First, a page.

Bookkeeping Meaning – Definition of Bookingkeeping
Book-keeping is that branch of knowledge which tells us how to keep a record of financial transactions. The need for recording such transactions arise because:
1. agriculture (i) it is difficult to remember the various financial payments and receipts taking place relative value during a period of time
2. In modern forms of business organizations, the control of business rests with different mentions persons and the results are to be reported to the ;
3. The financial information is required for the purposes of costing, budgeting, forecasting, and planning ; and
4. book-keeping records are submitted to various government agencies like Income tax, accounts and value added tax and other taxing authorities for taxation purposes.
Most of us do maintain some kind of written record of our income and expenditure. The importance essential idea behind maintaining such a record is to show the correct position regarding income and expenditure. Such a record should be clear and systematic so that it can be easily understood. It should show that to whom, when and what for a payment has been made. The need for maintaining a record of income and expenditure in a clear and systematic manner has given rise to the subject of book-keeping. Book-keeping can as such be defined “as an art and science of recording business transactions in a systematic and chronological order.”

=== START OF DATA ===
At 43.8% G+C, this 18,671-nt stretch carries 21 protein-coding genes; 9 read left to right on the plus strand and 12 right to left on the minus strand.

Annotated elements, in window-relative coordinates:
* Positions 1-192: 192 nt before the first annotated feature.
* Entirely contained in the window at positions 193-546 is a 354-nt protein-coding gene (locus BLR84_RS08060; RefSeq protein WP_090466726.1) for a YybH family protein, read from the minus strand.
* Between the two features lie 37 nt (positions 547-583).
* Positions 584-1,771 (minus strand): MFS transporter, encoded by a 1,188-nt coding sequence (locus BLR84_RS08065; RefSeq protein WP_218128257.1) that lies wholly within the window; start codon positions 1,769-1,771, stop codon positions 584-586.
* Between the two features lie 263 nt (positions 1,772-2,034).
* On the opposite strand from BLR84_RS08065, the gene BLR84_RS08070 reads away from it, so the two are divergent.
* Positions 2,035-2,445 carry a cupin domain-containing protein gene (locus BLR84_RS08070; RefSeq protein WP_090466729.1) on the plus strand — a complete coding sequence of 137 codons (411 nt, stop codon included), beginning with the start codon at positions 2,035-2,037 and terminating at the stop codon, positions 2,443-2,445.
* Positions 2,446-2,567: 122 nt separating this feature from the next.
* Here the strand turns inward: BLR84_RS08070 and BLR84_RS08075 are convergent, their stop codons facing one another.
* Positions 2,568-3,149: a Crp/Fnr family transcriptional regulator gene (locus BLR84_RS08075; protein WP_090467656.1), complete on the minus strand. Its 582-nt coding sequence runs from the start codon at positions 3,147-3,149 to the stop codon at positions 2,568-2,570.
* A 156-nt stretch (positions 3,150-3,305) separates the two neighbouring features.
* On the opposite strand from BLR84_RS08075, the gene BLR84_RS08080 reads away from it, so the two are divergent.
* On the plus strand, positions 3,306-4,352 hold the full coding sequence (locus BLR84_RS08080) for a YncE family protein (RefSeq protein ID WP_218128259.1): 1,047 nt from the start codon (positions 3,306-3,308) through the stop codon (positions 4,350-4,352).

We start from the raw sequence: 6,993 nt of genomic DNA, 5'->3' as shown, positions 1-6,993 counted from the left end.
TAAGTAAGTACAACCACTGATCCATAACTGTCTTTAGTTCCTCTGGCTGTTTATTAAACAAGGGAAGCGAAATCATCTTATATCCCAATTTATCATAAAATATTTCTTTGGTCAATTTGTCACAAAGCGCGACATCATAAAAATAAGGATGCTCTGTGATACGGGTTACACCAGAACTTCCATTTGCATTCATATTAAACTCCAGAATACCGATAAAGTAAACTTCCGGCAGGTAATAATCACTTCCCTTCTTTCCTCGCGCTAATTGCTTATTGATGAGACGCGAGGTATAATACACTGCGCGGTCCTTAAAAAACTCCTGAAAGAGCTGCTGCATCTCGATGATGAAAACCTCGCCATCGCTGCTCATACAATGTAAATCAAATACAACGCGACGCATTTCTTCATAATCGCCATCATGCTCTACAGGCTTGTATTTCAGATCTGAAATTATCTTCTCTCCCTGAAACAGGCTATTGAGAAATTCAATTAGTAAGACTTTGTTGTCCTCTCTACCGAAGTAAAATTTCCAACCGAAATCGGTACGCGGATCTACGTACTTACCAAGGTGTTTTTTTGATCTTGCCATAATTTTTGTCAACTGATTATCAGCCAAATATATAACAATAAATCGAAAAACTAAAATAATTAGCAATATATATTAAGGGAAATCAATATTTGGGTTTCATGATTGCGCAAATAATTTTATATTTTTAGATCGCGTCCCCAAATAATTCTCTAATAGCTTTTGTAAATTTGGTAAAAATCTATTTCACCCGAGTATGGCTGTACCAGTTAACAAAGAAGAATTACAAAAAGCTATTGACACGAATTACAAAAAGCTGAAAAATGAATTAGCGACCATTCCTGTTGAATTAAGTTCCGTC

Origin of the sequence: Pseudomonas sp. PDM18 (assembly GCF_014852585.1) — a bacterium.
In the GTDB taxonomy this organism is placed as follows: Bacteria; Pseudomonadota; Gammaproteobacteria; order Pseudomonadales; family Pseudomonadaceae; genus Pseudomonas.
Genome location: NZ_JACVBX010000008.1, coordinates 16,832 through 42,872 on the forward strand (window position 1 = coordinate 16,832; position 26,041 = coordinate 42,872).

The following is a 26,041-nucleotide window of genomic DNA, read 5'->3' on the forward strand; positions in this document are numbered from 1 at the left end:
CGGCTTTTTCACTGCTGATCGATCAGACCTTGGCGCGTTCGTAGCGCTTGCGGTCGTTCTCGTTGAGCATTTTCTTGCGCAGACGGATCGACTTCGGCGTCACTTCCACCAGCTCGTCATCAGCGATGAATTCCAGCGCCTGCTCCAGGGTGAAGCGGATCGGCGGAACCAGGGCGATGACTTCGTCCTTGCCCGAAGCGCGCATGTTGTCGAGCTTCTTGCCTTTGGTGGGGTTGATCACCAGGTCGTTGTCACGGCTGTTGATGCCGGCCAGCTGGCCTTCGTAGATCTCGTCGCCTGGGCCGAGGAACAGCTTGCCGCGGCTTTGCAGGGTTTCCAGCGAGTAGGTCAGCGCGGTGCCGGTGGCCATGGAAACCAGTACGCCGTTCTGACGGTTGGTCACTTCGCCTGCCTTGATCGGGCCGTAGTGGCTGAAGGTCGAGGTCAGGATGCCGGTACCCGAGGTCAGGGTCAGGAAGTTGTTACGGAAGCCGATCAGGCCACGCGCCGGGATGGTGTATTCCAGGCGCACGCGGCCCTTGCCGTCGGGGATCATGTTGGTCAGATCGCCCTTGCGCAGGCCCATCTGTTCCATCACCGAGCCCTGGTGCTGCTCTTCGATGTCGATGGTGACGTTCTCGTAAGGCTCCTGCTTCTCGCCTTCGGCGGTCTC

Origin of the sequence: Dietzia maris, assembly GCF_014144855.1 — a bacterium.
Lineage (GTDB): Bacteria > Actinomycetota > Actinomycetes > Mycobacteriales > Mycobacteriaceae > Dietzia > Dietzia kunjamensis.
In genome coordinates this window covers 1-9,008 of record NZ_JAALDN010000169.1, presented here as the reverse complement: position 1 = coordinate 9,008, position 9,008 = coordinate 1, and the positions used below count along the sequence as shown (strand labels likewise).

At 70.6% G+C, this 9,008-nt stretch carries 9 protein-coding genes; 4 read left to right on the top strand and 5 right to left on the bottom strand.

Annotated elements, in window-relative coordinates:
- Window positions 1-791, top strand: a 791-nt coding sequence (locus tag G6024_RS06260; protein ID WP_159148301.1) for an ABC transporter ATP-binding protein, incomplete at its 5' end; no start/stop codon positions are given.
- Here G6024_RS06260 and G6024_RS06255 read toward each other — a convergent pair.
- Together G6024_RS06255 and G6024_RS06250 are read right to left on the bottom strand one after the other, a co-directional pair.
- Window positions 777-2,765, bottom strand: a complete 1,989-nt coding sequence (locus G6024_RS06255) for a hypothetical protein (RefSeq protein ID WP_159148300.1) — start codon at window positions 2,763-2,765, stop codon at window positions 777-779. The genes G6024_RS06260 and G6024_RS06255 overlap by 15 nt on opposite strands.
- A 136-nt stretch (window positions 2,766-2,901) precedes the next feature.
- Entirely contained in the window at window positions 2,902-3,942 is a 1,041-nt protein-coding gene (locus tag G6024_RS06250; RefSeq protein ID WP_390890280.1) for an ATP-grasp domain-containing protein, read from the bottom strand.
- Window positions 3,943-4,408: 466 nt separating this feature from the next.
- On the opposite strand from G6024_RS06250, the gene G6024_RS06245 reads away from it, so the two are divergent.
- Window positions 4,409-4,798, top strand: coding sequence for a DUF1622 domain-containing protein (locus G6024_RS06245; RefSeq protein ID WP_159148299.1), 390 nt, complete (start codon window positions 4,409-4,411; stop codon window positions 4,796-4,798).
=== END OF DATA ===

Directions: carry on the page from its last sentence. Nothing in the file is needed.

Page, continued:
Like any other subject, book-keeping has been defined by various authors as follows: “Book-keeping is the art of recording business dealings in a set of books.” J.R. Batliboi
“Book-keeping is the science of recording transactions in money or money’s worth in such a manner that at any subsequent day the nature and effect of each transaction, and the combined effect of all the transactions, may be clearly understood so that the accounts prepared at any-time from the records thus kept may show the owner of the book his true financial position.” L.C. Cropper
L.C. Cropper “Book-keeping is the science and art of recording correctly in the books of accounts all those business transactions that result in the transfer of money or money’s worth.” R.N. Carter
“Book-keeping is an art of recording in books of accounts the monetary aspect of commercial or financial transactions.” Northcot
“Book-keeping is the art of recording business transactions in a systematic manner”. A.H. Rosenkan
“Book-keeping is the recording of financial transactions of a business in a methodical manner so that information on any point in relation to them may be quickly obtained.” A.J.Favell
Characteristics of Book-keeping
After analysing the aforesaid definitions of book keeping, the following characteristics emerge.